Included within the scope of the invention are two broad and general formats for assaying enzyme activity. In the first format, substrate is immobilized on a surface of a bio-layer interferometry (BLI) sensor. In the second format, the BLI sensor includes a surface having a molecule capable of binding substrate. In the second format, a semi-permeable membrane optionally is included between the BLI sensor and the assay solution, or the substrate is bound to a support such as a microtitre well or a bead. These embodiments are particularly useful with hydrolases to prevent or slow binding of full-length substrate to the BLI sensor. In the second format, information about enzyme activity can be derived both from kinetic and steady state components of the interference signal.
A Bio-Layer Interferometry (BLI) sensor is capable of measuring sub nanometer changes in the thickness of its optical layer detection surface. Analysis of biological samples is possible by designing assay formats where biomolecules bind at the sensor surface and change the optical layer thickness. The magnitude of the optical layer thickness change is proportional to the mass or molecular weight of the binding molecule. The Bio-Layer Interferometer can be configured to have substrate immobilized to the sensor surface to measure enzymes whose activity creates a change in the substrate molecular weight, either increasing or diminishing the molecular weight, to produce a corresponding change in the optical layer thickness.
The invention is broadly applicable to enzyme activity measurements, including by way of example but not limitation, measurements of hydrolases (including proteases), glycosylases, esterases, transferases (including nucleotide transferases and phosphotransferases). These are considered in greater detail below.
Below are examples of specific embodiments for carrying out the present invention. The examples are offered for illustrative purposes only, and are not intended to limit the scope of the present invention in any way. Efforts have been made to ensure accuracy with respect to numbers used (e.g., amounts, temperatures, etc.), but some experimental error and deviation should, of course, be allowed for. Unless otherwise specified, procedures are carried out at room temperature (typically 20-23 degrees Celsius).
The practice of the present invention will employ, unless otherwise indicated, conventional methods of protein chemistry, biochemistry, recombinant DNA techniques and pharmacology, within the skill of the art. Such techniques are explained fully in the literature. See, e.g., T. E. Creighton, Proteins: Structures and Molecular Properties (W.H. Freeman and Company, 1993); A. L. Lehninger, Biochemistry (Worth Publishers, Inc., current addition); Sambrook, et al., Molecular Cloning: A Laboratory Manual (2nd Edition, 1989); Methods In Enzymology (S. Colowick and N. Kaplan eds., Academic Press, Inc.); Remington's Pharmaceutical Sciences, 18th Edition (Easton, Pa.: Mack Publishing Company, 1990); Carey and Sundberg Advanced Organic Chemistry 3rd Ed. (Plenum Press) Vols A and B(1992).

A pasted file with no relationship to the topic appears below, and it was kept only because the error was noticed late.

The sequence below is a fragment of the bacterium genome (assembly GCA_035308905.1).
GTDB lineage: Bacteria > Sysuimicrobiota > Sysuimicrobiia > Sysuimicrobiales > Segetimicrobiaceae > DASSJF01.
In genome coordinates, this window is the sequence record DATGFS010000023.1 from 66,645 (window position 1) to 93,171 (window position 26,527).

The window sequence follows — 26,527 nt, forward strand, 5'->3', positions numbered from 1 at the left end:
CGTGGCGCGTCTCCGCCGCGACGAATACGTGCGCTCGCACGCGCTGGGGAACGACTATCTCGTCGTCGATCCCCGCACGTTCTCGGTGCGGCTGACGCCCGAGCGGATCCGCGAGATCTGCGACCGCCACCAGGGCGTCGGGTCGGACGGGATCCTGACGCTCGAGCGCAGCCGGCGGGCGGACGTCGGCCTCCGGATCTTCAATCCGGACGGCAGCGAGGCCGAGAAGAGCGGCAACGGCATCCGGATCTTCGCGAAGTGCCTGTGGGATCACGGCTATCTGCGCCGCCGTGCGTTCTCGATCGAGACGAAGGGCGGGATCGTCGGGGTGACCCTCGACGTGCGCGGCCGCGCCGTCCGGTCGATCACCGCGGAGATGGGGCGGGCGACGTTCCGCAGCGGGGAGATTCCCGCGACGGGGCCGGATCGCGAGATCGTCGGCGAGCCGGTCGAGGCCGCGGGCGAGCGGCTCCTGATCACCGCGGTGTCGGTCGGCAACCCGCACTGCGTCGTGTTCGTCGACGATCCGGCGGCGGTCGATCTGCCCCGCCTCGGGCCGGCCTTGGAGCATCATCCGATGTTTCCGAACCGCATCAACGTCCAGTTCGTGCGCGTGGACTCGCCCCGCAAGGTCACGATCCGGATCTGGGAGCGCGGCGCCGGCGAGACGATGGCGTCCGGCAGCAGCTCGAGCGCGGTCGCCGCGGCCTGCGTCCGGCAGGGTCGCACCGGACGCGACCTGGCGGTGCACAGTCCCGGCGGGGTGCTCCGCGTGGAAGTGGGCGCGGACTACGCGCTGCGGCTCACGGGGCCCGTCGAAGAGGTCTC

BLI Molecular Weight Detection Characterization
The minimum molecular weight of a binding molecule that BLI can detect is illustrated in FIGS. 1 & 2. In FIG. 1 data of a biotin-PEG conjugate with a molecular weight of 900 Daltons binding to a streptavidin coated BLI sensor is depicted. The BLI sensor and methods for coating the sensor are described in detail in co-owned U.S. Non-provisional application Ser. No. 10/981,901, filed Nov. 4, 2004, for Hong Tan, et al., entitled "Fiber-Optic Assay Apparatus Based on Phase-Shift Interferometry," Attorney Docket No. 24377-09611US. FIG. 2 shows the binding of biotin (M.W. ˜230 D) to a streptavidin coated BLI sensor. The data indicate that the described interferometry methods readily detect binding of molecules around 250 Dalton molecular weight, and that molecules in the 500 to 1000 Dalton molecular weight range generate a substantial change in optical layer thickness. Based on the minimum molecular size detection of BLI, one can configure the BLI sensor with immobilized substrates to monitor the activity of enzymes producing molecular size changes in the substrate as small as 250 to 1000 Daltons.